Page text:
Trend — or more tightrope walking?
The latest data on weekly jobless claims show a bit of improvement, but we’re not out of the woods yet.
As the small and medium-sized businesses (SMBs) that power Main Street still face a cash crunch, improvements to the labor picture may prove ephemeral.
In terms of headline numbers, the Labor Department on Thursday (Sept. 3) reported weekly initial claims were down by 130,000 to a seasonally adjusted 881,000 claims for the week ended Aug. 29.
The department has also said the number of workers collecting unemployment benefits through government programs was down by 1.2 million individuals to 13.3 million as of the week ended Aug. 22.
There’s a bit of noise here, as the number of claims is better than the one million filed in the prior week, but it’s not directly comparable, notes Bloomberg. Some methodologies for data presentation have changed, to account for the huge impact of the pandemic. Unadjusted figures show that absent seasonal adjustments, claims were up by just under 7,960 week over week. And the total number of claims — across all government unemployment conduits and the Pandemic Unemployment Assistance program — were up by 2 million to 29.2 million. That data, according to Bloomberg, may be a bit distorted too.
But as the old investment maxim goes: Better to be generally right about what we’re seeing … than precisely wrong. In other words, the general picture is that the unemployment data shows stubborn persistence in economic headwinds, and a staggering number of people are still collecting unemployment. While a dip in the trend is a good thing, consider the fact that at more than 880,000 claims, per the most recent data, we’re multiples above the 200,000 run rate we’d seen before the pandemic hit.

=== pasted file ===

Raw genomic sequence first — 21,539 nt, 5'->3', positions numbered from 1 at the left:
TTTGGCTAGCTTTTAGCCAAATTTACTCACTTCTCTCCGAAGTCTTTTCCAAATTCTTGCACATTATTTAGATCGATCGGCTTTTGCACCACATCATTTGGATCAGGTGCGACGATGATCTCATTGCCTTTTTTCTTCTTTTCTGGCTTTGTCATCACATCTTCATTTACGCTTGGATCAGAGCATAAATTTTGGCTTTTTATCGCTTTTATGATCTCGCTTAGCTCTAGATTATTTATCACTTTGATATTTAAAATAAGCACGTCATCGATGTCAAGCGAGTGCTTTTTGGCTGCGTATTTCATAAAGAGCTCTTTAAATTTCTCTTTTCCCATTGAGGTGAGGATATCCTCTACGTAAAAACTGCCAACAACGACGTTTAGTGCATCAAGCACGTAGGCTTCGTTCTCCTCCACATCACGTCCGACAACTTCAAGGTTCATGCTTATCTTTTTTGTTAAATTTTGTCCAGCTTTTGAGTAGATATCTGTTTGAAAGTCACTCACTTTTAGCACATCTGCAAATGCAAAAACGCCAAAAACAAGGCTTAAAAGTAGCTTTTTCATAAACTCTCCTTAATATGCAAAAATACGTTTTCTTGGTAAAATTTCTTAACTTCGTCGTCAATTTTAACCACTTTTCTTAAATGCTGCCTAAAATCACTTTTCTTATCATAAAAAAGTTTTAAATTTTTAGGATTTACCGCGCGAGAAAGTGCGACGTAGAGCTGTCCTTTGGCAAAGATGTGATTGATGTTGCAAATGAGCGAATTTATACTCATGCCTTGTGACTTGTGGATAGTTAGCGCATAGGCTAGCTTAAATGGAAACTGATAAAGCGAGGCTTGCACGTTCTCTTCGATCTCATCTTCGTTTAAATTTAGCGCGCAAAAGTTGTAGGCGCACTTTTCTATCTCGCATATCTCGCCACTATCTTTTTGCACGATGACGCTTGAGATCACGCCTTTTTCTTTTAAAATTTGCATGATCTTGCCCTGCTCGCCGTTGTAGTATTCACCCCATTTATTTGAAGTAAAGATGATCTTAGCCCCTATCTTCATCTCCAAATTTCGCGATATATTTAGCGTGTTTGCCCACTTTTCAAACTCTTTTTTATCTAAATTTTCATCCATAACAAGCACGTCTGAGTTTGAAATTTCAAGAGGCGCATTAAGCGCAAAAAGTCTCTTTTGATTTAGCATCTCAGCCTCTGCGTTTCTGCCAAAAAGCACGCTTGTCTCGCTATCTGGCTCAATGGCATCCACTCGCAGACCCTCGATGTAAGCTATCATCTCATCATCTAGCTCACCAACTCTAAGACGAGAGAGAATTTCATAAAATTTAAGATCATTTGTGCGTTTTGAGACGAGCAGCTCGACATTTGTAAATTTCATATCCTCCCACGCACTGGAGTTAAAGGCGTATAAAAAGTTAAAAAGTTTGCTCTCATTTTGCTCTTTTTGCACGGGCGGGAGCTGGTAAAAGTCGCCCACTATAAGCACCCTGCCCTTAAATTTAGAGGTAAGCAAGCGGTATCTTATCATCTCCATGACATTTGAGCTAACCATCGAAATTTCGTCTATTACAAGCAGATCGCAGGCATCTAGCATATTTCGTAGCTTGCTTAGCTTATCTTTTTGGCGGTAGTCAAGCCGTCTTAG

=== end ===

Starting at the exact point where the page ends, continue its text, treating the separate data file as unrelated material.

To get a sense of what lies over the horizon, a recent report by PYMNTS, done in collaboration with Visa, found that more than half of SMBs surveyed were unsure that they would survive the pandemic — or were fairly certain they wouldn’t.
Cash flow is the lifeblood of these firms. Cash flow is what pays salaries. Cash flow is what gives business owners the confidence to hire again — which would, of course eventually show up in the unemployment data recorded by the Labor Department.
But as PYMNTS found, at least 76 percent of small firms surveyed said they experienced cash flow issues since the pandemic began. As many as 37 percent of SMBs said they were tapping personal funds to keep afloat, and 26 percent are using their personal credit cards. In terms of a ripple effect that directly affects the employment picture, 20 percent are “purposely” delaying supplier payments (which in turn hits suppliers’ cash flow and ability to keep staff on board or hire new employees) while 20 percent are delaying payments to their employees. Amid such a rocky cash flow landscape it makes sense that the unemployment picture would be stubbornly high. Most firms, according to the SMB survey, see the pandemic as hitting their business for more than 200 days. Where there’s uncertainty about the future, there’s uncertainty about committing new capital.
And though the headline numbers from the Labor Department Thursday may have cheered at least some observers, one data point does not a trend make.